How will you deliver on the advice you give my company?
To determine if a consultant can provide an unbiased perspective and solid advice, you must ask potential consultants how they arrive at solutions. A canned answer should raise a red flag, Picarelli said.
"A good consultant might lay out all the ways they might proceed without overwhelming you with the options," he said. "A lesser consultant will push their static solution and attempt to apply it to your unique situation."
Picarelli cautions that phrasing such as "We'll determine which Microsoft products will best serve your needs" or "We'll customize SAP to suit your specific needs" makes it clear that the consultant has a one-size-fits-all strategy.
Cerny tries out potential project managers by asking them how they would handle hypothetical scenarios. For example, if he were hiring a PM to implement the outsourcing of his company's human resources systems, he might ask the consultant why he or she was qualified to handle the project. If the PM immediately says that he or she understands his business inside and out and has the perfect solution, he knows the person is not right for the job.
"They've just been here 15 minutes; they don't know where my problems lie and what political issues I'm dealing with," Cerny said. "It's through this sort of 'interaction talk' that I can discern their personalities."
Instead, Cerny said he'd rather hire a PM consultant who "reverses the interview process," asking questions like, "What exactly are you trying to accomplish?" and "What sort of resources are already in place?"
Picarelli also said it's important to make sure a PM consultant is free from associations that may have an effect on his or her advice and decisions.
"Conflicts of interest may come in the form of relationships with suppliers that may lead a consultant to steer you toward that relationship when it may not be appropriate," Picarelli said. "They may also take the form of working with a competitor of yours, thus advising and consulting both. While confidentiality agreements may protect you, you may never know if a consultant is providing advice that's affected by advice they are giving a competitor."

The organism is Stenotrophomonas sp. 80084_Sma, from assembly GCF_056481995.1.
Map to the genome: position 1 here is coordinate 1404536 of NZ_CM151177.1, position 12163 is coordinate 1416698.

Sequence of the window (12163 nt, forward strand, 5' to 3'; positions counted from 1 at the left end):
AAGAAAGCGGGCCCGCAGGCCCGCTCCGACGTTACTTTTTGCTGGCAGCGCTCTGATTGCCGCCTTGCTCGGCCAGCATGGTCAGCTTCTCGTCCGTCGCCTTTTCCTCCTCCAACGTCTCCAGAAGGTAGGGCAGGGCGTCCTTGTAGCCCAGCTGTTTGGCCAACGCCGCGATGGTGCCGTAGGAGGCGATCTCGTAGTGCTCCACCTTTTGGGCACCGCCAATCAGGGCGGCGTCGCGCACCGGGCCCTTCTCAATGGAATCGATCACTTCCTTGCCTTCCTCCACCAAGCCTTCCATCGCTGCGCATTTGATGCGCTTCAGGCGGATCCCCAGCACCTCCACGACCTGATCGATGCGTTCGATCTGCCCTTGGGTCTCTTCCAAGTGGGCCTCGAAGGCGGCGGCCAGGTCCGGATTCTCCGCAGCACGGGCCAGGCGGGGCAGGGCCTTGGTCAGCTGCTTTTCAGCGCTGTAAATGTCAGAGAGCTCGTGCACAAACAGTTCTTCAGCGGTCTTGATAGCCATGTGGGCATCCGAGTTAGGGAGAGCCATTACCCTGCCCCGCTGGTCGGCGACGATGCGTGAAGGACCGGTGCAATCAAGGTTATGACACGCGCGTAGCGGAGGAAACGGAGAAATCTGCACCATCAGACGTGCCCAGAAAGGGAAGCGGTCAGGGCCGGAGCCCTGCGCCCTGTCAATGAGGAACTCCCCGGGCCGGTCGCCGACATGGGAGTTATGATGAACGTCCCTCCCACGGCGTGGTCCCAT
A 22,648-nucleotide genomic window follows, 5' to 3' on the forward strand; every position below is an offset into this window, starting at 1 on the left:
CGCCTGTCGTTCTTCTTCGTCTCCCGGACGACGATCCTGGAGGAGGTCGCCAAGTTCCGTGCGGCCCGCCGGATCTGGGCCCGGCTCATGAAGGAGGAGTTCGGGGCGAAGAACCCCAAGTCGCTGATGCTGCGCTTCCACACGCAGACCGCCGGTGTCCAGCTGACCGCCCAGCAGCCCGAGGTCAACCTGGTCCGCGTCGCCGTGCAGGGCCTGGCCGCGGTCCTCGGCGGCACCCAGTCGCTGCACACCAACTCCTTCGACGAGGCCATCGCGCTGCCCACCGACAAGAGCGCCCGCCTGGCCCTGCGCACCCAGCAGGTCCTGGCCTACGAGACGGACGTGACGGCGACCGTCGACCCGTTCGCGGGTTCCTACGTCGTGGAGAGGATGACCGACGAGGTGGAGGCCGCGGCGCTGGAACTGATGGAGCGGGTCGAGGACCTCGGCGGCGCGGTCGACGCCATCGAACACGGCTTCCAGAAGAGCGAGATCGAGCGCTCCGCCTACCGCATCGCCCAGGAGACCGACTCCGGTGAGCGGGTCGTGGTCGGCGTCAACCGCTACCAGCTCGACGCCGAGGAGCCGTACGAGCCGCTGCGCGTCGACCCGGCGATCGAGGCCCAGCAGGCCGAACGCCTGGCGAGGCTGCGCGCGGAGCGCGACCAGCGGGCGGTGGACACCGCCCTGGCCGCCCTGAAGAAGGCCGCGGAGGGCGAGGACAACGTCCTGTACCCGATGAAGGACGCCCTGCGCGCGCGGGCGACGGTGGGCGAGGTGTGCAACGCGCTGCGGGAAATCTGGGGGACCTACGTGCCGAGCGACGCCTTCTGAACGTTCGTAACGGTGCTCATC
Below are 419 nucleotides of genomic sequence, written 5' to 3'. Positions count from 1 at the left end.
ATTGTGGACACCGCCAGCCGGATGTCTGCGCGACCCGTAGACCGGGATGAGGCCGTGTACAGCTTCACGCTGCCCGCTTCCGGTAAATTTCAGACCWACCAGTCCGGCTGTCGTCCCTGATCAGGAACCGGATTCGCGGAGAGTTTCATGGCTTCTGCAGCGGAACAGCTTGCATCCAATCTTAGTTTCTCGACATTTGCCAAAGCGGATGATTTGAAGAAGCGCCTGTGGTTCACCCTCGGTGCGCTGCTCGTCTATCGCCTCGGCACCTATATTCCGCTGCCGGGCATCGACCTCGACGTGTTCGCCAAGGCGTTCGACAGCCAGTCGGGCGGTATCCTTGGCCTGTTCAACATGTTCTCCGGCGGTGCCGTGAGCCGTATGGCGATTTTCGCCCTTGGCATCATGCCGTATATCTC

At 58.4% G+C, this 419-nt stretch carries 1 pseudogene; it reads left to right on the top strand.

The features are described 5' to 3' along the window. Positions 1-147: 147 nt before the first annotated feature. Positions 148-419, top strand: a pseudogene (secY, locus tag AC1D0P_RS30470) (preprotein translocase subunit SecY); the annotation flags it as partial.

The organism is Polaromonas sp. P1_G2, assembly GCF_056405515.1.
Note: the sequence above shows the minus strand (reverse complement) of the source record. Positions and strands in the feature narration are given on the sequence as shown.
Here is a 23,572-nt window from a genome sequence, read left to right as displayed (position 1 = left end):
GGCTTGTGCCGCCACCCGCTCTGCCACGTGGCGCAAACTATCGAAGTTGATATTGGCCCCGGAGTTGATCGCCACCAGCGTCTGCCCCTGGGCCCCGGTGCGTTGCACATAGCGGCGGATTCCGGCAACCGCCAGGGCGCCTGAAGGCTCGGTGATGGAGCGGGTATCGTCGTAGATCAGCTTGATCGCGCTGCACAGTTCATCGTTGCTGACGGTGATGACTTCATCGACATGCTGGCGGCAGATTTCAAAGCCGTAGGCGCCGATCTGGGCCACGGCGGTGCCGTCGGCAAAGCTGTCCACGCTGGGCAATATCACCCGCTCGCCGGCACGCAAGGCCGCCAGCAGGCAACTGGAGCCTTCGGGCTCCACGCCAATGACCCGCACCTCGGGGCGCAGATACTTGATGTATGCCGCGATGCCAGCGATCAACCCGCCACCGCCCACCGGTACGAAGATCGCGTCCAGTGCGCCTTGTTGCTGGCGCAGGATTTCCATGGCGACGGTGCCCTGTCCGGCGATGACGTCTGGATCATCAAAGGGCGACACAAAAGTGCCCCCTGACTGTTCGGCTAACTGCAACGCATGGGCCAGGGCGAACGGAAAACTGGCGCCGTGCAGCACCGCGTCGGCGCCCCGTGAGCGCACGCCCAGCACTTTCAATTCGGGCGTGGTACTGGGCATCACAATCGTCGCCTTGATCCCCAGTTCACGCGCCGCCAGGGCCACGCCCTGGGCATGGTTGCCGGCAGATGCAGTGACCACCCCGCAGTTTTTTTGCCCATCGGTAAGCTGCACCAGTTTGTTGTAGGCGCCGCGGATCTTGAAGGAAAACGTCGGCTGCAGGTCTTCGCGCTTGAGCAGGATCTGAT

Do you have experience dealing with problems in similar projects in my industry?
Asking about the types of problems a consultant has dealt with in the past uncovers a consultant's level of “business domain knowledge,” Picarelli said. By asking industry-specific questions, you may discover that a significant number of a consultant's billable hours will be spent getting up to speed.
"The learning curve may be as basic as the terminology involved, or it may go deeper to the underlying economics or business models behind a particular business domain," Picarelli said.
Specific industry knowledge may be of varying importance in certain situations, Picarelli said. If you were hiring a PM to implement a technology solution that's common across multiple industries, like a Web site content management system, the industry for which the consultant had previously performed this service wouldn't matter.
"What matters is experience with this type of horizontal business solution and the challenges and hurdles to be faced—the experience in overcoming those," Picarelli said. "However, if you are trying to deliver online billing, it matters a great deal if you're billing for legal services vs. telecom services."
The final decision
Once you've identified the PM consultant who demonstrates the most pertinent knowledge base and skill set for your individual project, Picarelli offered this advice for hiring a project manager who will stand on his or her convictions and deliver knowledge tactfully, yet directly: "If they disagree with you on something, they should tell you," Picarelli said. "If they agree with you, they should tell you why and not just regurgitate what they've heard you say you want. Consultants have to stand for some core beliefs and hold to them in advising their clients, whether it's well received or not."